After staying above the Reserve Bank of India’s (RBI) targeted range for over three quarters, inflation measured by the consumer price index (CPI) softened to 5.88 percent in November 2022, to be within the central bank’s range. Similarly, the wholesale price index (WPI) inflation, which stayed in double-digit for a long time, came down to 5.85 percent.
The drop in headline inflation was seen across commodities although there was a marginal jump in fuel group inflation in November. Among the commodities, food group inflation saw a sharp decline – from 7.01 percent in October to 4.67 percent in November.
However, there are estimates that suggest that core inflation is still at 6 percent, thus showing some stickiness. This was not a surprise as RBI researchers estimated that nearly 43 percent of CPI has a sticky price index while 57 percent display flexible price behaviour. Of greater concern is what could be the inflation trajectory for the next couple of quarters. For this, one needs to understand the reason for the surge in inflation in the last three quarters and the policy measures that have helped in reining in a further surge.
The fact that the MPC was surprised by inflation breaching 6 percent threshold only suggests a limited role for domestic factors and a larger contribution from global inflation and its pass-through. Added to this, the war as well as the normalisation of contact-intensive activities since the middle of the year appear to have only accentuated the price pressures.
Now that global demand and prices are cooling. it is expected that India’s inflation could also be below 6 percent. To understand the extent of decline in global inflation one may look at the International Monetary Fund’s (IMF) global price of food index estimates, which has reverted back to the pre-war levels. The index, which increased from 139.89 in January 2022, peaked at 161.7 in April. Since then, it has declined and is currently at 134.8, below the pre-war levels, thus suggesting the impact of the US Federal Reserve (Fed) tightening.
The Black Sea Grain Initiative, which helped ease supply chain disruptions from Ukraine, also helped in reducing prices, especially of cereals.
A recent study by IMF suggests that a one percent hike in the Fed rate could reduce global food inflation by 13 percent with a lag of a quarter. It means the impact of Fed tightening on global food prices is still not complete. As we expect more hikes, it only suggests that global food prices could be subdued for longer periods than expected.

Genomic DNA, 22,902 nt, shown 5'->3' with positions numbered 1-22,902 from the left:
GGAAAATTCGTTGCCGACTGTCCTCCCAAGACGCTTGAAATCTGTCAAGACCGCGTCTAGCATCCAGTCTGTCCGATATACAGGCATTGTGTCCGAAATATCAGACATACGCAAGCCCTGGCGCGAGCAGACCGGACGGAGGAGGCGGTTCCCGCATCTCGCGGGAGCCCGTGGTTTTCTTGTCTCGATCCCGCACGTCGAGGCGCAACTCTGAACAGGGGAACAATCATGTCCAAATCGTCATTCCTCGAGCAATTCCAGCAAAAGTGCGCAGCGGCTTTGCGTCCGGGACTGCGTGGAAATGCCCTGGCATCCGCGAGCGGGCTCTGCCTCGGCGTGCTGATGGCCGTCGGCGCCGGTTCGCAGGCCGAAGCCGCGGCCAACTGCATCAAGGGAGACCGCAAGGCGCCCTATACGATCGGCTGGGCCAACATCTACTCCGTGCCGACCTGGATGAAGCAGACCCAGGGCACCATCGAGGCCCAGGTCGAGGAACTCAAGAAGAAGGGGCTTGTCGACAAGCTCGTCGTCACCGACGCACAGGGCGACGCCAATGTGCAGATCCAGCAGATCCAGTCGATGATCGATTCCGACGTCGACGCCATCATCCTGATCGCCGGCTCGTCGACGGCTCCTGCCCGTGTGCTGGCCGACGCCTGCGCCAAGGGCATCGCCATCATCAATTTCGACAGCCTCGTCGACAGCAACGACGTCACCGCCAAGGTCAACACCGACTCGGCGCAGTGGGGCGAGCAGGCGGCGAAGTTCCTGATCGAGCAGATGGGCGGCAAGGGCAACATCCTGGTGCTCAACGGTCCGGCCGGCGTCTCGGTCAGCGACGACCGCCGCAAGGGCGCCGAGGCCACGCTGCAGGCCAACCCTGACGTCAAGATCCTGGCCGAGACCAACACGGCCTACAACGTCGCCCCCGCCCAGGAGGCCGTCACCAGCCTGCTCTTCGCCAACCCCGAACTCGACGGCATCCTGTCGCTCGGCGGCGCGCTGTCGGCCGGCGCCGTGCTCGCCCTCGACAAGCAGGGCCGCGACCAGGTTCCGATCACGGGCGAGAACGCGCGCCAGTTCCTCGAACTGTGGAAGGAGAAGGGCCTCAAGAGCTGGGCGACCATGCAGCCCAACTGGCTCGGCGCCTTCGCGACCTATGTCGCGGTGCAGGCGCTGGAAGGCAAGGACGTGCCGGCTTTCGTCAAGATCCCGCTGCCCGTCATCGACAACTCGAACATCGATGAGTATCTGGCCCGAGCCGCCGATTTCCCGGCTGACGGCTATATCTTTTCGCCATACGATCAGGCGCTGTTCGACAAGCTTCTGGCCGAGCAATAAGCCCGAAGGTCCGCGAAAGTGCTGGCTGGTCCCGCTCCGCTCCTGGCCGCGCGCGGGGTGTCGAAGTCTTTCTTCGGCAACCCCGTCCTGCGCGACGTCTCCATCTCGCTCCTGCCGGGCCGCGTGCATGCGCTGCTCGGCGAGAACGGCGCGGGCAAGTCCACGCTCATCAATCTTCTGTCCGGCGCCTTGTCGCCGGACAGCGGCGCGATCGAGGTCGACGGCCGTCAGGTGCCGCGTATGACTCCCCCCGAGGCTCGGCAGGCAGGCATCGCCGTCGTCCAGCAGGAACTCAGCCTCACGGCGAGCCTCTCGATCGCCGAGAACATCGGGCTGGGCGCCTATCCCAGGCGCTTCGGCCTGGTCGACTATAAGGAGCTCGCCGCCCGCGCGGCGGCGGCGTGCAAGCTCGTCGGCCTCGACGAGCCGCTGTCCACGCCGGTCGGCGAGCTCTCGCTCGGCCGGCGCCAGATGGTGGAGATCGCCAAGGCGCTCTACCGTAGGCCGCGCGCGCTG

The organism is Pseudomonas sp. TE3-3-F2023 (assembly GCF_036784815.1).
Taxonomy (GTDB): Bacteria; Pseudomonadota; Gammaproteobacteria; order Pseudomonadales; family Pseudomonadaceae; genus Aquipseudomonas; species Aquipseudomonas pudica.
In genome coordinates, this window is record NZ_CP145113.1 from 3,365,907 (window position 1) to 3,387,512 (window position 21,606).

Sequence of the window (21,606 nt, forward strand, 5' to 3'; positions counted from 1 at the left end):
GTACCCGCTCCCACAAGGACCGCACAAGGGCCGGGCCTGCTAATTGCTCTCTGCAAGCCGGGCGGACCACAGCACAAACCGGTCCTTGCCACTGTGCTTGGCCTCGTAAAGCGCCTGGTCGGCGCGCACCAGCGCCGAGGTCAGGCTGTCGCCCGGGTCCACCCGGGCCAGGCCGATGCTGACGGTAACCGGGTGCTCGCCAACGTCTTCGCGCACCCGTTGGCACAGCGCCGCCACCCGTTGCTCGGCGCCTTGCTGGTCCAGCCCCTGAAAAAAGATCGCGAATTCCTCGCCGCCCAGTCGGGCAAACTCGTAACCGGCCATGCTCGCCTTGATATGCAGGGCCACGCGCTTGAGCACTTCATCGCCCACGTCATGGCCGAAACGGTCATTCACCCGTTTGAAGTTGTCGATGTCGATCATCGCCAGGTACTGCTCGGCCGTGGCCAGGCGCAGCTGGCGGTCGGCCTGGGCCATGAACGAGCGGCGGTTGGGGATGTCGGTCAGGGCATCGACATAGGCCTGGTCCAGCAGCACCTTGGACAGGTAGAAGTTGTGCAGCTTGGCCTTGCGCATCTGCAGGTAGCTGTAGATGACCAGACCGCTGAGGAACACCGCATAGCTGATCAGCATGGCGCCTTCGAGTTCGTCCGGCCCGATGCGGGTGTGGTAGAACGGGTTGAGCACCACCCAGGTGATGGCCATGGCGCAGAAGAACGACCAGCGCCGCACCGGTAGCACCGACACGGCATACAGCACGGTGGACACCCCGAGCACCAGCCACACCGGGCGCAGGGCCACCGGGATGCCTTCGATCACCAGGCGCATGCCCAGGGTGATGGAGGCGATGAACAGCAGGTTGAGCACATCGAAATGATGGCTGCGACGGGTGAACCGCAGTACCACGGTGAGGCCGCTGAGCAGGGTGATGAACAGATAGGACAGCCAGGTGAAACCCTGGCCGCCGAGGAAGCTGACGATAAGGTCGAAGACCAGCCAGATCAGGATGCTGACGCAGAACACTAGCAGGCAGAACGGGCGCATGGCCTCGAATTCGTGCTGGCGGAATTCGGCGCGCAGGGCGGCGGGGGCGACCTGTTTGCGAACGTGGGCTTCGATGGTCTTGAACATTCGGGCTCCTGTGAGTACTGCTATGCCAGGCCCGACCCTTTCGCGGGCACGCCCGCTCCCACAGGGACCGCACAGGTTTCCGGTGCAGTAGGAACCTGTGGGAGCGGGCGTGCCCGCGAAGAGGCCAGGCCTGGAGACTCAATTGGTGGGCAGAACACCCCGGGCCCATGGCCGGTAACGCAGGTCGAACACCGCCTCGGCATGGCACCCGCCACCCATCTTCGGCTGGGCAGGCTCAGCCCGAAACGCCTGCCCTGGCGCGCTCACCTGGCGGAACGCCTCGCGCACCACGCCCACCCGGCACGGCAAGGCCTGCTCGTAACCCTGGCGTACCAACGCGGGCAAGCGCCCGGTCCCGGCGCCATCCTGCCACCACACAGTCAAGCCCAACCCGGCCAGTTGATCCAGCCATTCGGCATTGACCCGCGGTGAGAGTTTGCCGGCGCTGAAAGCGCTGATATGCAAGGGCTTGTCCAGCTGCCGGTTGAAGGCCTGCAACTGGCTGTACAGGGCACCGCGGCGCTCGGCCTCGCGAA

This trend is visible even in the crude oil prices that peaked at over $123 a barrel and are currently hovering around $90. In sum, global factors that have led to a surge in domestic inflation since the beginning of the year are subdued and have reached pre-war levels. This should augur well for India’s inflation in the medium term.
But what are the domestic factors that contributed to the inflation surge as well as its reversal? As I have been arguing for some time, unlike the advanced countries (AEs) that went for a large fiscal stimulus, India followed a pragmatic policy that balanced reviving both demand and supply with a focus on capital expenditure. The fiscal stimulus in AEs led to a surge in aggregate demand while supply constraints were building up, and, in turn, led inflation to rise to levels last seen four decades ago.
Further, India had also ensured better fiscal-monetary policy coordination to mitigate shocks that emanated due to the pandemic and the war. Although customs duties were hiked, the impact of the war on domestic fuel prices was just the opposite of what AEs faced.
Added to this, the RBI hiked interest rates five times, cumulatively by 185 basis points, and that should have lagged impact on domestic inflation. It is also important to understand that rate hikes were meant largely to address the issue of external imbalances, following the sharp outflow of foreign capital that lead to the strengthening of the US dollar, and less to address domestic inflation issues.
The RBI also used its forex kitty to address this issue, which otherwise would have forced sharper interest rate hikes - the US Fed hiked the rate by 425 basis points in the current year while the RBI hiked it by just 185 basis points.
In terms of inflation expectations, going by the current global trends, the pressure on domestic inflation is subdued. However, its staying low is conditional upon the continuation of the fiscal-monetary strategy of the last two years that ensured macro stability.
But there are some risks as well. The prediction of La Nina and its effect is already showing up in the commodity futures market prices. Added to that, the surge in global fertiliser prices as well as continued supply chain disruptions means that inflationary pressures could stay for some more time.
To sum up, synchronised and aggressive monetary policy tightening across the AEs and emerging market economies appear to have helped ease inflationary pressures globally and also in India. While there are some upside risks, a continuation of prudent macro measures in India should help contain any further build-up of inflationary expectations and help in reviving the economy in the medium term.
N R Bhanumurthy is Vice Chancellor of Dr BR Ambedkar School of Economics University, Bengaluru. Views are personal, and do not represent the stand of this publication.